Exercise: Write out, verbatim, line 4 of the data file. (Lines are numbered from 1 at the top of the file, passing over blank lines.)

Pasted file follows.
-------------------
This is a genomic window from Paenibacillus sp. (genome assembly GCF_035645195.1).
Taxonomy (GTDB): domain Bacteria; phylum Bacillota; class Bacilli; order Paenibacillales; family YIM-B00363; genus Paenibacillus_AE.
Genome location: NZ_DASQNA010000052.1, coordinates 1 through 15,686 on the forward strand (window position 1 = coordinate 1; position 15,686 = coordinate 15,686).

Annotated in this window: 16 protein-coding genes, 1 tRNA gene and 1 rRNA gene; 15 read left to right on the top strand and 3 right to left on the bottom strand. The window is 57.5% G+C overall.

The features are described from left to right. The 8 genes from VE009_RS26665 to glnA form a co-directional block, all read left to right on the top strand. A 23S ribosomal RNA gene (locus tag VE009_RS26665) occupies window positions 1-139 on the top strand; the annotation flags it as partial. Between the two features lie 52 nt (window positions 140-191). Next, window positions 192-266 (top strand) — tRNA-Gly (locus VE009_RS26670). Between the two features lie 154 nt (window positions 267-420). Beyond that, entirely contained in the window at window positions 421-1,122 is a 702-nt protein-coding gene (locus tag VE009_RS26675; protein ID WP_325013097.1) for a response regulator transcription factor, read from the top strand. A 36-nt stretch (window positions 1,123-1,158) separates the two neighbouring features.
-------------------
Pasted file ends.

Annotated in this window: 16 protein-coding genes, 1 tRNA gene and 1 rRNA gene; 15 read left to right on the top strand and 3 right to left on the bottom strand. The window is 57.5% G+C overall.